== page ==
While their focus has been on building solidarity among the dispossessed by performing in slums, villages and factories , they are now reaching out to the middle class which they perceive as being vital to any social upheaval. While earlier their lyrics were only in Marathi, they now have a sizeable Hindi repertoire, widening their reach.

With an eye on the general elections they urge people to vote against feudal and communal forces. Taking digs at the two major electoral parties, they mock the religious agenda of one (‘All they can see is temples here/there/up and down’) and the everlasting “Garibi Hatao” slogan of the other. “If you are tired of this kind of politics, choose the form which suits you best and take power into your own hands,” says Dhengle.

KKM’s poetry also has a strong feminist current. The women  shahirs  (poet-singers) live their politics, working hard to complete their education and choosing their own life partners, often from outside their caste. Having faced the double discrimination of growing up as a woman in a Dalit household, Rupali Jadhav displays this political maturity while interrogating the audience: “After the Delhi gang rape, people were asking for the perpetrators to be hung, but will that change anything? If we must hang something it should be the feudal system that has taken root in the mind of every Indian male.”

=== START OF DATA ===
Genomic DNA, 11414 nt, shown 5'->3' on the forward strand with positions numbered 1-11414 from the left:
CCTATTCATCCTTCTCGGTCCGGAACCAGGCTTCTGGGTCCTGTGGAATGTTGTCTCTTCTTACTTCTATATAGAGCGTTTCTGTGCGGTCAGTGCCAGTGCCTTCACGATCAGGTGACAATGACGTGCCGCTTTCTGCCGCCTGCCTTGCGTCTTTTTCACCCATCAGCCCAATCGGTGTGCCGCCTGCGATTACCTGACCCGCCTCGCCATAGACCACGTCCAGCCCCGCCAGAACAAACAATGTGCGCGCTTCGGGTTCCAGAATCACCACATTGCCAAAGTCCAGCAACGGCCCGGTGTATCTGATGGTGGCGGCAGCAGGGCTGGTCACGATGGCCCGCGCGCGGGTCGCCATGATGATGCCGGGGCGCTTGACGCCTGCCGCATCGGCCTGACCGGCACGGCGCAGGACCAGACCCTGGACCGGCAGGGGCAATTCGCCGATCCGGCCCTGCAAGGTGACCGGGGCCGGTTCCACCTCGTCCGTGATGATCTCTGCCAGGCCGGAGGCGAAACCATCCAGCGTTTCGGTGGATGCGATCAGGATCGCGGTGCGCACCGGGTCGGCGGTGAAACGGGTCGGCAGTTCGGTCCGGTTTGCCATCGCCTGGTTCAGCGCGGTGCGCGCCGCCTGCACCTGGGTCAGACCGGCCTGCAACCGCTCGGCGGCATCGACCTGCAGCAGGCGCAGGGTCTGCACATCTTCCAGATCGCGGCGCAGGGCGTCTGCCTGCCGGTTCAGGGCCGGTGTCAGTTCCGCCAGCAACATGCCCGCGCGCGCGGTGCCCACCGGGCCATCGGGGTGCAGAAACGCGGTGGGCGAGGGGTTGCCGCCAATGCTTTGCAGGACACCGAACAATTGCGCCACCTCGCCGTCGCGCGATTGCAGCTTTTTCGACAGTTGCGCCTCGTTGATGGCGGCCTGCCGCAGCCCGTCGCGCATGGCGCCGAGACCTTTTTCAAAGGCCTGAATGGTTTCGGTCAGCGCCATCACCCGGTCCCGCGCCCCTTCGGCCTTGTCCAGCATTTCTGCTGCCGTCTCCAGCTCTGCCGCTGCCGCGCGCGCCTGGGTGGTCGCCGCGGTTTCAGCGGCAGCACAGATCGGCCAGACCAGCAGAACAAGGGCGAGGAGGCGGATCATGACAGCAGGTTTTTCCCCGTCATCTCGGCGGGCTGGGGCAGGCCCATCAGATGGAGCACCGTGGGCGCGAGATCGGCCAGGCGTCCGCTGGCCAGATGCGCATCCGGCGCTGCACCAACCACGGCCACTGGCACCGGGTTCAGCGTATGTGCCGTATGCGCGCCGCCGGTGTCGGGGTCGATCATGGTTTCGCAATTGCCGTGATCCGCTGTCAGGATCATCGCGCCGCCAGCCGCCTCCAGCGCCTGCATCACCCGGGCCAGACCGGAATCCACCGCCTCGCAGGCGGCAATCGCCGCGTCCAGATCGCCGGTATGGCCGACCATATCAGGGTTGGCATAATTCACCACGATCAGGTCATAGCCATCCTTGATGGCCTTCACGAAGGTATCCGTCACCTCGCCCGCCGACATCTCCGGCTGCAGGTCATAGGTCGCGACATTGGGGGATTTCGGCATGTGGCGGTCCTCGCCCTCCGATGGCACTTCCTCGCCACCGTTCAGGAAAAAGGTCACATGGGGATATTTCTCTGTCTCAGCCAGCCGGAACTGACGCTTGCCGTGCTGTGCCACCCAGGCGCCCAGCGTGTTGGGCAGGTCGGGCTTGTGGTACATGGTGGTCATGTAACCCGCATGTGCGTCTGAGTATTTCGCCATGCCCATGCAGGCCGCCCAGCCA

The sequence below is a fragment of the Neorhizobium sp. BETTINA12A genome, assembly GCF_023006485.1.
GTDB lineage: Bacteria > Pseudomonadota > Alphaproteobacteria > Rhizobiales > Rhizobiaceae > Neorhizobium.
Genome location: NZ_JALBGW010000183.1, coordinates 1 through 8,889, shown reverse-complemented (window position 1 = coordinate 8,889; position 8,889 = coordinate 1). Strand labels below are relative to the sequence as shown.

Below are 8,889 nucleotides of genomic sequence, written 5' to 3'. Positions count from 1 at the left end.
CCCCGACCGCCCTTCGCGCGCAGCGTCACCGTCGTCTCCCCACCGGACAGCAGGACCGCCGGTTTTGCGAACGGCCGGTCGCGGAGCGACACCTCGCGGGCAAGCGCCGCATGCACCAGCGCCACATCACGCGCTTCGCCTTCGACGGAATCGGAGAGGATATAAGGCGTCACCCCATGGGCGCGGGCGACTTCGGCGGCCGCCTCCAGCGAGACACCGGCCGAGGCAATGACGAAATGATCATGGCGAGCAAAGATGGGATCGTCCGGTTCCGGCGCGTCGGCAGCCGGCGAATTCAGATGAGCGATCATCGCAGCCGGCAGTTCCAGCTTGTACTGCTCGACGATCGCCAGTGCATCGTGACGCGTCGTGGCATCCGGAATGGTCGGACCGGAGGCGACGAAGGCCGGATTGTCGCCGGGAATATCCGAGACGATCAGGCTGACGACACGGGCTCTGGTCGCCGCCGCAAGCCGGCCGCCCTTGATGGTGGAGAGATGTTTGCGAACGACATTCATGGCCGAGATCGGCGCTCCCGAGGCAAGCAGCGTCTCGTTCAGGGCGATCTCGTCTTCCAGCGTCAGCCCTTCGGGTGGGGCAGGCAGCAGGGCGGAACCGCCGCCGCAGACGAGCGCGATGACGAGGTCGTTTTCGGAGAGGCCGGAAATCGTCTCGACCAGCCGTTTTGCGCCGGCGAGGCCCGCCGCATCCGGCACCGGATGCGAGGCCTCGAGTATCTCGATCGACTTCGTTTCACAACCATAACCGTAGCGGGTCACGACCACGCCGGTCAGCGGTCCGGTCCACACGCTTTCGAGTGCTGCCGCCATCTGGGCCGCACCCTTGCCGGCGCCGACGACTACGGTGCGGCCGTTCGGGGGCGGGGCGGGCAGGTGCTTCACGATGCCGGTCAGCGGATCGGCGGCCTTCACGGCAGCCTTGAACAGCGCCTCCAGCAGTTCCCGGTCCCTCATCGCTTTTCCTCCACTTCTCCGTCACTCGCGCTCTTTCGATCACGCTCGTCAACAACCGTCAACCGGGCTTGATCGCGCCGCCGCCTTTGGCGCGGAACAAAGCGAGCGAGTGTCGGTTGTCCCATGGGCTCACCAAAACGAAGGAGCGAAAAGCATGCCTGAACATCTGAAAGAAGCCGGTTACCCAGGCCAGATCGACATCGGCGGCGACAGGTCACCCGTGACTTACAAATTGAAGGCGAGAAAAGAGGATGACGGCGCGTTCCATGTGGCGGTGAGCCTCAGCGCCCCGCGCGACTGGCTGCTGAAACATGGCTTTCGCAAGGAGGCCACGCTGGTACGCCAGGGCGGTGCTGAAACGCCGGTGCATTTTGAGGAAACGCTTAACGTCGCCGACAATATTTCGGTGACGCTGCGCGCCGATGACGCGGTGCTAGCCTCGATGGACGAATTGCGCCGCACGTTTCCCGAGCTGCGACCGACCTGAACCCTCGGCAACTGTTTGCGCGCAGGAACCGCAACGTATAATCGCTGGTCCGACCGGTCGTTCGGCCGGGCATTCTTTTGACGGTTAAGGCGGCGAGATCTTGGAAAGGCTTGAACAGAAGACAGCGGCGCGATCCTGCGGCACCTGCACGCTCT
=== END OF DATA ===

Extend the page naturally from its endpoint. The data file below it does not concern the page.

Discussing their creative process Jadhav notes wryly, “There’s no need for us to do  riyaaz  (practice) to think about oppression. We write what we experience.” It is this directness that has touched a raw nerve in the authorities as well as the audience. One reacts with suppression, the other with solidarity. “Our idea is not to create a commotion, it is to create change,” says Dhengle.